Monica and I are excited to be back working on a new season of the Hiraeth podcast. Did you get a chance to listen this week? If not, here’s a link to the first episode of season two. I (Sarah Bringhurst Familia) am joining Monica on the podcast as co-host, and we have some great interviews full of interesting stories lined up with people in Amsterdam, London and beyond.
And since it’s a time of new beginnings, I thought it might be nice to do a bit of a retrospective on this Hiraeth journey, where it’s taken us so far, and some things we see in store for the future.
During the summer of 2016, Monica Perez Vega posted in an Amsterdam-based online expat parenting group about a magazine she wanted to start on the topic of hiraeth: one of those untranslatable words (this one is Welsh) meaning something like longing for a home that no longer exists, or never was. Not surprisingly–in a group whose defining characteristic is that most everyone comes from elsewhere–the idea resonated with a lot of people. A few weeks later about a dozen of us met at Café de Balie in the centre of Amsterdam. It was one of those evenings of synergy that transcend individual ideas and talents to birth something entirely new. More than anything else, what I remember is the feeling that we were dancing together on the edge of something deeply personal, yet universal.
Since then, Hiraeth has coalesced as a core of dedicated volunteers forming what we call the editorial team, as well as many wonderful short- and longer-term collaborations with others who resonate with this concept of the search for home, wherever it takes us. The digital magazine you are reading now publishes interviews with artists, essays, poetry, and reviews of artistic and cultural events that relate to the search for home. Our podcast is in its second season, and we have hosted several events and participated in many more. We have both plans and dreams for the future; the former include another poetry and storytelling event on September 22, and among the latter are a gorgeous print magazine, a permanent artistic/cultural space, and sustainable funding forever.
As I look back on Hiraeth’s past two years, one of the things that strikes me is how much has changed in the world during that time. I feel almost silly remembering it now, but when we first started Hiraeth, I privately wondered how long we would even need an organisation focussed on normalising and celebrating stories of moving from place to place and welcoming newcomers into our countries and communities. Weren’t we already moving in the right direction? Love really looked like it might trump hate.
I know. The very optimism that keeps me going sometimes leaves me open to some pretty cruel surprises. Since the founding of Hiraeth, we’ve been through the 2016 presidential election, Brexit, dramatically increasing deaths of refugees in the Mediterranean, travel bans, border walls, and waves of anti-immigration sentiment across most of the developed world. Now, more than ever, Hiraeth‘s mission of stepping inside the stories of people who have crossed land or sea borders to a country not their own, for whatever reason, seems timely, relevant, and desperately important.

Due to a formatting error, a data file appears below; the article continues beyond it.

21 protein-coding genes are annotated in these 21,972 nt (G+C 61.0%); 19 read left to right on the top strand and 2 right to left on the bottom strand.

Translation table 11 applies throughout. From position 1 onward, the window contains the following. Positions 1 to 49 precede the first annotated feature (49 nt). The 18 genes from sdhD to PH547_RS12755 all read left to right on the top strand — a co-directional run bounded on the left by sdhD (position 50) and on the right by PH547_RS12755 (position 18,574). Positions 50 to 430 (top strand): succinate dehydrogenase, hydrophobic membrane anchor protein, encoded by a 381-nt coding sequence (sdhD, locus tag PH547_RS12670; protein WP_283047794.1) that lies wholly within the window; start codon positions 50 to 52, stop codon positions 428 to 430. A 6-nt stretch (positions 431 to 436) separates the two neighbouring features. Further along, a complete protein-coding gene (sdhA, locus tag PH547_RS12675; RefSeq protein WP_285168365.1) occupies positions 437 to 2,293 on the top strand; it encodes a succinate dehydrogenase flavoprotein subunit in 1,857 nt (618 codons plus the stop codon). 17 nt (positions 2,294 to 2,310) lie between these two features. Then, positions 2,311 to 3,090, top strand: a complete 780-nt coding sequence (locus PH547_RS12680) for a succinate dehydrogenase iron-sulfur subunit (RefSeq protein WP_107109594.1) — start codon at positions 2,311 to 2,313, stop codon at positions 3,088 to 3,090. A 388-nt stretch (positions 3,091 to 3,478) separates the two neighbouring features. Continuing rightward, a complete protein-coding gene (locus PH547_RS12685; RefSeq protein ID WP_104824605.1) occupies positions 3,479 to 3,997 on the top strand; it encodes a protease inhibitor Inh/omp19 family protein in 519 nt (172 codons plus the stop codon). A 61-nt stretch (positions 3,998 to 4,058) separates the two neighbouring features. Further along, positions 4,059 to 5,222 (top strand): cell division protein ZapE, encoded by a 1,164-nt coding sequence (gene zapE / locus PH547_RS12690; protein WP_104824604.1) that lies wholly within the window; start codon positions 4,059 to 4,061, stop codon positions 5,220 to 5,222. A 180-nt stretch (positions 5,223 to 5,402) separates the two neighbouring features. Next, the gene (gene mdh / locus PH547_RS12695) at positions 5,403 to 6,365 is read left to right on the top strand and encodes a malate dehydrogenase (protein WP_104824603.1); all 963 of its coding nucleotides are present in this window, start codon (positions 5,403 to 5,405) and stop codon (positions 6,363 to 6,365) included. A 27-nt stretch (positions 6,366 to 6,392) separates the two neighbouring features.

It is in this context of deepening polarisation, distrust and misunderstanding that Monica and I decided to use the new podcast season to take a hard look at culture and heritage, and how it is being used to divide us against one another and exclude those with different backgrounds. We also want to explore how we can use these very cultural traditions and celebrations, as well as art and education about heritage in a way that will bring our communities together and celebrate the beauty of our diversity. Finally, we will delve into the interplay between cultural and individual identity, and how the different places we live can change not only how we think and feel, but who we are.
The seed for this season’s podcast came out of an event Hiraeth was invited to be a part of last summer. With several other organisations and individuals, we took a deep dive into the Dutch Canon, a set of historical figures, events, and objects that every Dutch child is expected to learn about before the age of twelve. Many play a role in the larger history of the world and were familiar (such as figures like Erasmus, Rembrandt, Spinoza, Van Gogh, and Anne Frank), while others were new to me. But the common thread we found was that despite the diversity of the population of the Netherlands, the Canon tended towards a single cultural narrative, largely excluding the perspectives of those with racial, religious, and cultural backgrounds that differed from the “norm”.
While the Dutch Canon is specific to the Netherlands, every country has stories it tells itself and its children about who they are, who belongs as part of “us”, and which events, people and traditions are important. We want to explore those stories and the way we interact with them, whether through personal experiences, art, education, writing, etc. Do you have something to share? Get in touch with us! Every two weeks on Monday we will post a new podcast episode, and on the alternate Mondays I’ll publish a companion written piece like this one. Please join in by listening, reading, and/or contributing your own experiences. We can’t wait to see where this journey takes us.